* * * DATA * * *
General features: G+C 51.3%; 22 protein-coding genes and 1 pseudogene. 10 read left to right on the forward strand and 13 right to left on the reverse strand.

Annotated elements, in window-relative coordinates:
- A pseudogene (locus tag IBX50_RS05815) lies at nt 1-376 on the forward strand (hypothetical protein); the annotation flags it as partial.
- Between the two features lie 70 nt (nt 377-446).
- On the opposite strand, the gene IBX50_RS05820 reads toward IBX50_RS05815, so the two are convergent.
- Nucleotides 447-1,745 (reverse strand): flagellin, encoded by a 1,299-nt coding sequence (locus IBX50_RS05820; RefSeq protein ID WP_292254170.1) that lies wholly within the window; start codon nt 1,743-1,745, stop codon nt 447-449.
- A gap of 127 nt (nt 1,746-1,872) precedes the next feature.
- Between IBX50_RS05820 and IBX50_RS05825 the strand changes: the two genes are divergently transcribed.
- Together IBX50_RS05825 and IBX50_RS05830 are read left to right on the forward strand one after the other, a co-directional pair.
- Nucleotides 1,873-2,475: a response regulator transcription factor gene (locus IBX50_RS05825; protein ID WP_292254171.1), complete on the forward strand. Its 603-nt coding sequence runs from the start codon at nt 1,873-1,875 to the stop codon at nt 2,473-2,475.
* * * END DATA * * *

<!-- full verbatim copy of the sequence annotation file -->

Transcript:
General features: G+C 51.3%; 22 protein-coding genes and 1 pseudogene. 10 read left to right on the forward strand and 13 right to left on the reverse strand.

Annotated elements, in window-relative coordinates:
- A pseudogene (locus tag IBX50_RS05815) lies at nt 1-376 on the forward strand (hypothetical protein); the annotation flags it as partial.
- Between the two features lie 70 nt (nt 377-446).
- On the opposite strand, the gene IBX50_RS05820 reads toward IBX50_RS05815, so the two are convergent.
- Nucleotides 447-1,745 (reverse strand): flagellin, encoded by a 1,299-nt coding sequence (locus IBX50_RS05820; RefSeq protein ID WP_292254170.1) that lies wholly within the window; start codon nt 1,743-1,745, stop codon nt 447-449.
- A gap of 127 nt (nt 1,746-1,872) precedes the next feature.
- Between IBX50_RS05820 and IBX50_RS05825 the strand changes: the two genes are divergently transcribed.
- Together IBX50_RS05825 and IBX50_RS05830 are read left to right on the forward strand one after the other, a co-directional pair.
- Nucleotides 1,873-2,475: a response regulator transcription factor gene (locus IBX50_RS05825; protein ID WP_292254171.1), complete on the forward strand. Its 603-nt coding sequence runs from the start codon at nt 1,873-1,875 to the stop codon at nt 2,473-2,475.